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[62] But Scipio—and I often recur to him, my sole authority for a discourse on friendship—Scipio used to complain that men were more painstaking in all other things than in friendship; that everybody could tell how many goats and sheep he had,1 but was unable to tell the number of his friends; and that men took pains in getting the former, but were careless in choosing the latter, and had no certain signs, or marks, so to speak, by which to determine their fitness for friendship. We ought, therefore, to choose men who are firm, steadfast and constant, a class of which there is a great dearth; and at the same time it is very hard to come to a decision without a trial, while such trial can only be made in actual friendship: thus friendship outruns the judgement and takes away the opportunity of a trial.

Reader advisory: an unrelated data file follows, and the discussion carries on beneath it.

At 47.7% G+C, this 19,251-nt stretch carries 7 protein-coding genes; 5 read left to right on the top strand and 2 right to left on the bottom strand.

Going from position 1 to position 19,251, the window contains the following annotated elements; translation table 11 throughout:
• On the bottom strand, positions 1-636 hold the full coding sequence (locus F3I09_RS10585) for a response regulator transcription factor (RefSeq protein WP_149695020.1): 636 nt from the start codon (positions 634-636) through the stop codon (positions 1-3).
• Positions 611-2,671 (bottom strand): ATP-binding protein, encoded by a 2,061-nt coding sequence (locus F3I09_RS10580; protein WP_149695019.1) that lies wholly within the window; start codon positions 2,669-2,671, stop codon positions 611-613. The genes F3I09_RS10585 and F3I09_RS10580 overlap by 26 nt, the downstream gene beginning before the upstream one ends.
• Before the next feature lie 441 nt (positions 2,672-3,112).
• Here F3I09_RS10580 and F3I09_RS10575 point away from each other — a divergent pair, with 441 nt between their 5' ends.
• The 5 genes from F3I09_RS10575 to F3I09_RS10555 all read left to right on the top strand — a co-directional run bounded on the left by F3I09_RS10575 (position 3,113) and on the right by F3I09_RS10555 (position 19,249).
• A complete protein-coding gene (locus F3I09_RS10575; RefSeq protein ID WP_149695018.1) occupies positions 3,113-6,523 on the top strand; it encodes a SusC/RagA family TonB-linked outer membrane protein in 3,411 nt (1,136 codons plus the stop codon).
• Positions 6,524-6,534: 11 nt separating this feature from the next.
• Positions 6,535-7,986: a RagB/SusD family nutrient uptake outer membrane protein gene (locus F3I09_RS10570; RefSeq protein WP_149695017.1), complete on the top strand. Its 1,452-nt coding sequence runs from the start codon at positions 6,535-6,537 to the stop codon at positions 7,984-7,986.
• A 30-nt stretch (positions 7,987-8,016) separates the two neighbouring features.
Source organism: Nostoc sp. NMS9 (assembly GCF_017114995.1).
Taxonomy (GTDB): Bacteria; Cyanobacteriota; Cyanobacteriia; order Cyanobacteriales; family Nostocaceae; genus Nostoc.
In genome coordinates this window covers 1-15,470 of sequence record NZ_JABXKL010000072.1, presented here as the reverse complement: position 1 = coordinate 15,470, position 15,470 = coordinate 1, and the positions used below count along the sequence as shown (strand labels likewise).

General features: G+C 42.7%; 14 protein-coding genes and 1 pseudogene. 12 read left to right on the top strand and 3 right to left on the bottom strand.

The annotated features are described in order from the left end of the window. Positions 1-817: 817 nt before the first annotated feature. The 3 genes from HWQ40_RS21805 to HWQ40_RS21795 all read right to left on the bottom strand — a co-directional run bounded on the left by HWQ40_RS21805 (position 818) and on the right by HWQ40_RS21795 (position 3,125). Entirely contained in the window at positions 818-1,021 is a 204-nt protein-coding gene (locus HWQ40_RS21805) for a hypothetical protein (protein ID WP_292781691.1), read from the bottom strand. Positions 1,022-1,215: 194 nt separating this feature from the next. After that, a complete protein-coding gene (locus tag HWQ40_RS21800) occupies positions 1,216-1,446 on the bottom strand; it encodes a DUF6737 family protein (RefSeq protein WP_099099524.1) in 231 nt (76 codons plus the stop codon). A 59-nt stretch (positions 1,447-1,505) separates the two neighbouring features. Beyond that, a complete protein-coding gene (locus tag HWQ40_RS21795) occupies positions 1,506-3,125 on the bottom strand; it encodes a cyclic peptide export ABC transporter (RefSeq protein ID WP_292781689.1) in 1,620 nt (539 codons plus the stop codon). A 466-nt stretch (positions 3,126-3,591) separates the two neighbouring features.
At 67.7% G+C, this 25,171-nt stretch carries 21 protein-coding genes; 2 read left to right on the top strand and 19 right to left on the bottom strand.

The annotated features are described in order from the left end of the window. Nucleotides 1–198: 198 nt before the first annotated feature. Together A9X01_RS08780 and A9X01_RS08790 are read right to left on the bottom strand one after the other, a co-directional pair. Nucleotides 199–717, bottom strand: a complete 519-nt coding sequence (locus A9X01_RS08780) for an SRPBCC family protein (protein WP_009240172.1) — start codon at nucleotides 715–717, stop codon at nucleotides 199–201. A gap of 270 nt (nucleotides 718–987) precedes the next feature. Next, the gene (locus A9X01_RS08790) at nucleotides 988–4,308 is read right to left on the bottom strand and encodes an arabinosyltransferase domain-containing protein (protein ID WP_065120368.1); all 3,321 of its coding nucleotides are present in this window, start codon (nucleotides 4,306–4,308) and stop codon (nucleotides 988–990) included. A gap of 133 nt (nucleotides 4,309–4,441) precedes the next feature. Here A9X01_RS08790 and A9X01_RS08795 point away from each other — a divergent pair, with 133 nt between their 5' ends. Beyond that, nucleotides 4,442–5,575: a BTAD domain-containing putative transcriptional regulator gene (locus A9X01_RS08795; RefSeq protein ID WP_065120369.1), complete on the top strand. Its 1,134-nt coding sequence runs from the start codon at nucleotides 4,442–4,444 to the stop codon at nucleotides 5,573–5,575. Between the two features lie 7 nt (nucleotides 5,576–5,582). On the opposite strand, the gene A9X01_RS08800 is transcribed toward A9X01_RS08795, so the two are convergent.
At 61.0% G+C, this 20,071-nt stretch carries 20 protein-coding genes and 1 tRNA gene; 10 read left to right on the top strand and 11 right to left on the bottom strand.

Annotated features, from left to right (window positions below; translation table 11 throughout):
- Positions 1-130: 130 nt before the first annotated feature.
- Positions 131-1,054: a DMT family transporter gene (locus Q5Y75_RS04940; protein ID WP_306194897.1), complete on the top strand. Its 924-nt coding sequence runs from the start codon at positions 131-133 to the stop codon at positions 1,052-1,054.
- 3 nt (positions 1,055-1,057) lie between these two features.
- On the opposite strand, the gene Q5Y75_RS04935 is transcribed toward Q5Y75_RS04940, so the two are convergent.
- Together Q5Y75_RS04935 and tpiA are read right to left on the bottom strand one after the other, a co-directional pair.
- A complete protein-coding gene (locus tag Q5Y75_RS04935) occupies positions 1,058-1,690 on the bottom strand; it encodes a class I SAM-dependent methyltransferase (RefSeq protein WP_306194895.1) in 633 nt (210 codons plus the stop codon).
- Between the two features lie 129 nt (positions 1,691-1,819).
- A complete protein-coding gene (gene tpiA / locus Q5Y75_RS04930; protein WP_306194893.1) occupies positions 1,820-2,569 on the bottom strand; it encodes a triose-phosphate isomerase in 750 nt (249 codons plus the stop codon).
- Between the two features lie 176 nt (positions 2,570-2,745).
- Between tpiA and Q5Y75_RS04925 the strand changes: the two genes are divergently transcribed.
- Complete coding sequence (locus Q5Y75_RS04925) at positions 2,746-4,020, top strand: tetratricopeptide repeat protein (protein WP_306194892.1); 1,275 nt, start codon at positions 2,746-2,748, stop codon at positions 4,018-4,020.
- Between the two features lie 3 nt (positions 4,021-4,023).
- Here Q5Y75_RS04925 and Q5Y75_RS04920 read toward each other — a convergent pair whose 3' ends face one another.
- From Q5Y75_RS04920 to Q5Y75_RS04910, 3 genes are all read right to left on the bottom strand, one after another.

1 Cf. Xen. Mem. ii. 4. 4; ib. ii. 4. 1.

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load focus Introduction (William Armistead Falconer, 1923)
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    • Allen and Greenough's New Latin Grammar for Schools and Colleges, PRONOUNS
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